It wasn't even hard. My first attempt came in well under. These are all meals that I would normally eat, and with plenty of left overs. Probably would gain weight if I ate everything there. And if I were to adjust probably could cut some carbs in favor of vegetables and more meat. But enough to have (stir-fried) chicken 2 nights. Mexican with refried beans and cheese and sauteed onions and rice and yogurt (yogurt makes a healthy replacement for sour cream). Cheese burgers (1/4 pounders) one night with baked fries and sauteed onions. Beef/Potato Hash another night. Bean/pasta salad for one nights. Baked potatoes with beans and cheese and yogurt on another night. Breakfast is at least maybe 2 eggs each and hash browns, for 3 mornings. With enough cereal, yogurt, bananas, milk on other mornings, to be stuffed. Enough for at least 12 peanut butter and banana sandwiches (could mix it up with grilled cheese) plenty of carrot sticks and celery (with peanut butter). Probably could do a bit more veggies, but I think what I have is not far off from the fairly vegetable heavy diet I normally east. With ~10 lbs of vegetables, that's roughly 60 servings. Could make cabbage cole slaws (using yogurt and vinegar and sesame oil). Diced celery with sesame oil and vinegar is quite good. If I had to rebalance, maybe fewer carbs, more veggies. I count roughly 90 servings of carbs. That's 2 people over 7 days, still about 6 per day.

Wednesday, May 09, 2007

Be Green: Don't recycle paper.

I worked out yesterday that not-recycling paper is better for the environment than recycling. Aside from the sludge created from washing the ink off used paper, I did some rough calculations using info from the Energy Information Administration, to find that recylcling paper probably leads to more greenhouse gas emissions that recycling. Sure, you get some greenhouse gas savings from the energy savings from recylcing paper (but actually not that much because much of the energy used comes from wood chips, a carbon-neutral source), but you get a huge gain because paper in a landfill sequesters the carbon underground, and not in the atmosphere, just like a forest. And beyond that, not-recycling increases demand for paper (which in the US is made from farmed trees), which hence incresees forest land, further reducing greenhouse gases in the atmosphere.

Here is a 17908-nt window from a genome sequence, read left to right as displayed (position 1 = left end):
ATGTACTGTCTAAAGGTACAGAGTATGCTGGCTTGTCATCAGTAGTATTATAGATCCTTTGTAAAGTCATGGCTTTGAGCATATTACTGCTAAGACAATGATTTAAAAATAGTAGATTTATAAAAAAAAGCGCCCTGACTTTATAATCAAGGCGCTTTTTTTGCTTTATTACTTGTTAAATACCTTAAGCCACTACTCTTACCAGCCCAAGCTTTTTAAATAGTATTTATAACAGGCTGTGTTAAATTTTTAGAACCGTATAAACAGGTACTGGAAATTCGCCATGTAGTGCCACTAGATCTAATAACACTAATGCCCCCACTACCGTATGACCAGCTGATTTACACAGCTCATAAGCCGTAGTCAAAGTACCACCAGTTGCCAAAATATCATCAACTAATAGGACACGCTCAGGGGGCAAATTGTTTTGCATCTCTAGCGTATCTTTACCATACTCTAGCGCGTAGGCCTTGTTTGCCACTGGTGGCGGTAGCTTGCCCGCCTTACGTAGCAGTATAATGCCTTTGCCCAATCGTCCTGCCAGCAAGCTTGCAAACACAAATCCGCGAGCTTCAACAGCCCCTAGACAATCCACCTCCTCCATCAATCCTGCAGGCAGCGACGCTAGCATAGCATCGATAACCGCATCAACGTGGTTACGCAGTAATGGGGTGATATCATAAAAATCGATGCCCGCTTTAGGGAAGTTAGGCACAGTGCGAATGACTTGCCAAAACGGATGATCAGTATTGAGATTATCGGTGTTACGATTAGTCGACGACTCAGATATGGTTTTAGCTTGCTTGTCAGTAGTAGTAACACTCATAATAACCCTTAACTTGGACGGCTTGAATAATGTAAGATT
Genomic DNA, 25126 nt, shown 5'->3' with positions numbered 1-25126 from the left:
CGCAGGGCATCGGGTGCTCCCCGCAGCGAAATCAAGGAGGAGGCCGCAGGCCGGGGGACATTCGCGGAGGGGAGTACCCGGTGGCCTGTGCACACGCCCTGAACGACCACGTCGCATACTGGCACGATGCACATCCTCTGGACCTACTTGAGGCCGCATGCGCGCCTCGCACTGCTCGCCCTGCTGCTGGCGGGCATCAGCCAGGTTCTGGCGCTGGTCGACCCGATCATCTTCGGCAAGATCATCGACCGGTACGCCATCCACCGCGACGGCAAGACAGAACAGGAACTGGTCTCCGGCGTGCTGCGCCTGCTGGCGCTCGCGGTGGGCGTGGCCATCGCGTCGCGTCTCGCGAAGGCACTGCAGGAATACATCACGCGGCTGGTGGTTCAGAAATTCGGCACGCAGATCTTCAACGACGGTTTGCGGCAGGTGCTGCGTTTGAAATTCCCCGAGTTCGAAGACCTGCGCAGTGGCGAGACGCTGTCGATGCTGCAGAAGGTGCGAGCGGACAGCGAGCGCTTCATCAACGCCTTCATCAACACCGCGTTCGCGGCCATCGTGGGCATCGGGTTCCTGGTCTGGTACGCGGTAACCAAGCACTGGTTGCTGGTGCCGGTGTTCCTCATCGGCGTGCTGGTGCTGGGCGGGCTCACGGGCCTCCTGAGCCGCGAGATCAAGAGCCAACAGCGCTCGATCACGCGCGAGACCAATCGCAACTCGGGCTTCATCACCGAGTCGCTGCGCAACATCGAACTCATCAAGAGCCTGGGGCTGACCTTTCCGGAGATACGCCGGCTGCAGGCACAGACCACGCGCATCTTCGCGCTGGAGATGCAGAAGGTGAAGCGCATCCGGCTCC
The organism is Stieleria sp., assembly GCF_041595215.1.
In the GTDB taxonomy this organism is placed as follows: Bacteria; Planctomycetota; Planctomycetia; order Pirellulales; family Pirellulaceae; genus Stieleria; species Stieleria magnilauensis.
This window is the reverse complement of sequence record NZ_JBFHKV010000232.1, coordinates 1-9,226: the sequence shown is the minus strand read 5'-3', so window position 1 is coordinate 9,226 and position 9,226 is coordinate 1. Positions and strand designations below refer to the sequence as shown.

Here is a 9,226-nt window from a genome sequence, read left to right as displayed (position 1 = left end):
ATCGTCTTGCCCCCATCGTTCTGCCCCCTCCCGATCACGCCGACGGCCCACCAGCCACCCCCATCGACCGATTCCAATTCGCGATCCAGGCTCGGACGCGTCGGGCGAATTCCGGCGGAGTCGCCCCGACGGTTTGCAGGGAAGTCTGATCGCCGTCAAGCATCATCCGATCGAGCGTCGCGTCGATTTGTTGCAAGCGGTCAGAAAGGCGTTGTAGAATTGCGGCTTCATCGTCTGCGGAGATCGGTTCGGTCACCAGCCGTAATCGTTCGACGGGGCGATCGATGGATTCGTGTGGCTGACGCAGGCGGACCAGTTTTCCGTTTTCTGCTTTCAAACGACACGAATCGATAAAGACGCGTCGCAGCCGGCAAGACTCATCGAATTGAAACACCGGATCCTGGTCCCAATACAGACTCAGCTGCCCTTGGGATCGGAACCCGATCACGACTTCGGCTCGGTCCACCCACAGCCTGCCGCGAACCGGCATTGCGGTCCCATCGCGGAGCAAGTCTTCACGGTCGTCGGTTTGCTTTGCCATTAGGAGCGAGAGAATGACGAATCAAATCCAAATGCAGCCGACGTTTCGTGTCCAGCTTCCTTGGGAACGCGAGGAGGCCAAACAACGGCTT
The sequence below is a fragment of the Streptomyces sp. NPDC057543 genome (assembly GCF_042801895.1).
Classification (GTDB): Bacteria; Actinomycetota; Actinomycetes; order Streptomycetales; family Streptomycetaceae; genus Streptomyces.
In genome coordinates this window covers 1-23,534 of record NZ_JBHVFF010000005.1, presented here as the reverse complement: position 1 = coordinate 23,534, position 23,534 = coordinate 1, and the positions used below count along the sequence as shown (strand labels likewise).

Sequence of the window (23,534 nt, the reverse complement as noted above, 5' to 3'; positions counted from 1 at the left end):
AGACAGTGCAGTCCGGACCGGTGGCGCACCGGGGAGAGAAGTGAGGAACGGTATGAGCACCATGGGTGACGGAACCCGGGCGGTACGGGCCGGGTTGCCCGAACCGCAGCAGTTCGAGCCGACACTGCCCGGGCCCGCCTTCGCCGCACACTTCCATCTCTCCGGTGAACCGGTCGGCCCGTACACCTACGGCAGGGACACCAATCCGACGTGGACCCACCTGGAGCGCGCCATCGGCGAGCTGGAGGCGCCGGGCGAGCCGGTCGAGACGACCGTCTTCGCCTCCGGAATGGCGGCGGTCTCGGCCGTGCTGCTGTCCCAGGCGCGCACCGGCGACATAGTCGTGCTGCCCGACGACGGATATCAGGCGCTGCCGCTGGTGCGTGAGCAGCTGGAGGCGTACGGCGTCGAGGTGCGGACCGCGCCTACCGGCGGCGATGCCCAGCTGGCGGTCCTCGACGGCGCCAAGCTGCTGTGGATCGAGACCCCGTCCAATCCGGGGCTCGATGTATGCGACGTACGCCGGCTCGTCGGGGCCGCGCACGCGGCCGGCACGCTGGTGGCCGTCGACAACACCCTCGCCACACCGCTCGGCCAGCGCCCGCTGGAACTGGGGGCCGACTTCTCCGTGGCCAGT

Anyway, made me feel a lot better about the huge piles of the largely unread Sunday New York Times (I pretty much subscribe only for the magazine) I toss out each week because my apartment doesn't recycle.

Friday, May 04, 2007

heroes = X-men, Age of Apocalypse, and Go Whedon

So last week's Heroes cribbed from Watchmen. This week was heavy on X-men, and in particular Age of Apocalypse, which like most of X-men hasn't aged well, (I am starting to read them again as they are re-released), though still the favorite x-men storyline from as a kid. But I guess its Jeph Loeb basically cribbing from himself (and current events) so I guess it's ok.

As an aside, picked up volume 3 of Joss Whedon's Astonishing Xmen, and he's finally hitting his stride. Finally bringing x-men up to the level where I'd still read them today, with real stories, and slightly less infantile love stories, and bringing in nice "beats" as my cousin A- calls them, and cinematographic techniques like camera moves, and some reasonable explorations of ideas. You'd think I'd like Whedon as writer, given that he wrote perhaps my favorite tv show of all time, but his past comic book forays (Fray, ala Buffy in the year 3000, Firefly) have all been somewhat flat. So not quite there yet, but definitely good stuff.

Thursday, May 03, 2007

A student or a south korean student

One point All things Considered made on the recent virginia tech tragedy, I very much appreciated.

After the recent tragedy in Virginia Tech, the host compared headlines in the US vs overseas, and whereas most foreign press headlines in UK, France, Bangkok, etc. reported the event as "South Korean Student ..." most American headlines reported the event as "Student..." And expressed it as another example where the international press just doesn't understand the US.

It has always been a personal project of mine when traveling to ask visible minorities (often Chinese, as often can more easily converse) in places like Australia, Italy, or France, and ask if they feel Australian, Italian or French, and typically the answer is an incredulous "of course not" "what a silly question!" Though for me, the answer was always easy. Though it is far from perfect in the US (and I had to fight for it at a forum for multiculturalism at MIT), I, like the headline writers, have no problem leaving the pre-hyphenated part of -American out.